Is There an Easy Way of Measuring Translation Accuracy?

Last Updated On: May 26, 2020

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Easy Way of Measuring Translation Accuracy

If you want the short answer, it’s that there isn’t! There are easy ways of measuring certain aspects of a translation but no overall method of comparing the accuracy of one translated text with another. That’s because translations vary so much in length and complexity of content as well as delivery time. It’s like comparing fruit; it’s easier to compare apples with apples, rather than apples with pears. Even that is not strictly true as there are different sizes of apples, different maturity levels when they are actually eaten, let alone the fact that there are several different types of apples: granny smiths, braeburns, galas, red delicious and how about crab apples?

Getting back to translation and how easy it is to measure accuracy, there are several ways of measuring certain aspects of a completed translation piece, as long as they are not taken too seriously.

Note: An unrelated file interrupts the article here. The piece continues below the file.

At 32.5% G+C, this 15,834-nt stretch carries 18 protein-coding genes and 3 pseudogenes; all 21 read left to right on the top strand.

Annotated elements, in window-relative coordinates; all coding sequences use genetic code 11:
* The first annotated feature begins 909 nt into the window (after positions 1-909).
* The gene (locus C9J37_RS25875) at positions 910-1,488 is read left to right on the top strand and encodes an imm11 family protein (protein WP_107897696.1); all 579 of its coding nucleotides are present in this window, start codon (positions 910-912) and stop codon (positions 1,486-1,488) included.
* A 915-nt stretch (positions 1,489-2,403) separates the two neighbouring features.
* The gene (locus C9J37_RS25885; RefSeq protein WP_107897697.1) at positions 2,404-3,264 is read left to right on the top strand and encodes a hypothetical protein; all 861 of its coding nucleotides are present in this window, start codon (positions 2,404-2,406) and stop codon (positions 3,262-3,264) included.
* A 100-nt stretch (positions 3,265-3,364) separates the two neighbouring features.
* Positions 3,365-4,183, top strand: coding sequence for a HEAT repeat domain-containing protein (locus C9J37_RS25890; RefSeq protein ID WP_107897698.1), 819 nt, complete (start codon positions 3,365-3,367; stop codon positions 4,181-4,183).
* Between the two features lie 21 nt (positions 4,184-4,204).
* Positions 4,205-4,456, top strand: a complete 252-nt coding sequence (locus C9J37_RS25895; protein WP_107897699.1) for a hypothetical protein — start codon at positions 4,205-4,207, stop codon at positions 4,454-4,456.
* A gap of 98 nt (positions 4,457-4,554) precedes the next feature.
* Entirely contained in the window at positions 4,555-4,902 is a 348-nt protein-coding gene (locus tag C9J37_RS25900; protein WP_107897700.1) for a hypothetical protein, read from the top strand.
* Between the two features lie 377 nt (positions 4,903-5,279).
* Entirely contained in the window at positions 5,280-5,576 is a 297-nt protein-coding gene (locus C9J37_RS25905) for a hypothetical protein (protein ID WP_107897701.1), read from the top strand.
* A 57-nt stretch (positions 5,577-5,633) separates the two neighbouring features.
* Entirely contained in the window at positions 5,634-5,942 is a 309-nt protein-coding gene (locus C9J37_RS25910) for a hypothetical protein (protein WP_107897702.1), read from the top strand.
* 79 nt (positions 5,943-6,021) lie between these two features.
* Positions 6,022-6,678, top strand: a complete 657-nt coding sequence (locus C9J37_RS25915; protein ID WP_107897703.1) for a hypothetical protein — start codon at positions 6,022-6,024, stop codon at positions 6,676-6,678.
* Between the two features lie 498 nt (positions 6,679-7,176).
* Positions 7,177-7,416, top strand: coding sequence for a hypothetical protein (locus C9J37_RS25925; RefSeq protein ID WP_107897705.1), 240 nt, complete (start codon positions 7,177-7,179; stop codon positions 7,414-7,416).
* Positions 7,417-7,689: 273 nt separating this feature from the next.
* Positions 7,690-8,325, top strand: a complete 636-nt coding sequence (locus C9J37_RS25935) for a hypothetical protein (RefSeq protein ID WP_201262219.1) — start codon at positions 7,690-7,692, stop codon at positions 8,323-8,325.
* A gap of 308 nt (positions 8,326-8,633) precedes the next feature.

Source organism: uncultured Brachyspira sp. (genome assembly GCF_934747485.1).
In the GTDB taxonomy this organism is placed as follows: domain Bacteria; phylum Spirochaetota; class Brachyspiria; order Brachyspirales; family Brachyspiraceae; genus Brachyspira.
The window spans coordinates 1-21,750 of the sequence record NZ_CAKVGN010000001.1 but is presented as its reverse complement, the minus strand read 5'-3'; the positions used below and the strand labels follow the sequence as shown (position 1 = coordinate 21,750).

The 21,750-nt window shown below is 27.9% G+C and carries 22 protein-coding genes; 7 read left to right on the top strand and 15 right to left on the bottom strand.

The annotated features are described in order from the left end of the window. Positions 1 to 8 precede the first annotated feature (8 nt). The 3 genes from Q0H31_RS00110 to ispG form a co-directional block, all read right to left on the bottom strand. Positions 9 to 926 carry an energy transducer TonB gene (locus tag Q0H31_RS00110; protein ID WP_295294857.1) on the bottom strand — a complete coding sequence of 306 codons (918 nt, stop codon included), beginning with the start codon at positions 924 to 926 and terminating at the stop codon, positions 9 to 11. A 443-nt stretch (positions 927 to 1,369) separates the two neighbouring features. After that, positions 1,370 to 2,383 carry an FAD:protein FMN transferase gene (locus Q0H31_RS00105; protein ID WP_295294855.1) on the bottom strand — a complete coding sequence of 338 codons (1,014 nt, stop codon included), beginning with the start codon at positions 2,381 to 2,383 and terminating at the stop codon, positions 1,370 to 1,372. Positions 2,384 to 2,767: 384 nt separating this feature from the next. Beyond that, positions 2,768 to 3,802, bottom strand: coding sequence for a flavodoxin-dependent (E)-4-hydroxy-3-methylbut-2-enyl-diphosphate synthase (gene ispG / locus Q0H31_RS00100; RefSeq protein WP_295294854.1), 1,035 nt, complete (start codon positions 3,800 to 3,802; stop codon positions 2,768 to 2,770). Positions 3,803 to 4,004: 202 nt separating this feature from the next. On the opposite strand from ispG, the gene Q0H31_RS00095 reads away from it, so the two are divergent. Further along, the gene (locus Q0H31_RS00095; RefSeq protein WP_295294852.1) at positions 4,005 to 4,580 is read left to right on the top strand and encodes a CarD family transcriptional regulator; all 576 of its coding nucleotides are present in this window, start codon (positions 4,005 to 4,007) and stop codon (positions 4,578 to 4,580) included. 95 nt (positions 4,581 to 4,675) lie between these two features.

One way that has been used by some translation services is a quantitative measure. A translation is inspected for errors and a number assigned to each error based on its level of seriousness. For example, the most serious errors would be regarded as those that make the meaning of that section of the translation impossible to understand. Let’s say that gets a ‘3’. A less serious error that still may impact on the credibility of the translator or the translation service would merit a ‘2’. A minor error, say in grammar or spelling, would be given a ‘1’.


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    Theoretically, all that needs to be done is to tot up the points and divide by the number of words. This could be expressed as a ‘percentage error measure.’ It’s fairly crude as it doesn’t take into account the subject matter and the level of complexity of the content. It may be reasonable to expect that the more complex and specialised is the terminology used, the greater the frequency of errors.

    However, as long as apples are being compared with apples in translation terms, i.e. translation tasks are compared with tasks of similar language content and complexity, then the measure is better than a subjective impression of accuracy which is surely the least accurate way of assessing accuracy.

    The other issue that is not addressed by the method described above is whether the same mistake is being made throughout. This may be a simple misunderstanding of language and easily corrected yet would appear by to represent a ‘seriously inaccurate’ translation.

    Despite the fact that there is no sure-fire way of measuring translation accuracy there are still ways that translation services anxious to monitor the quality of their work can do so, as long as they are not taken as gospel.

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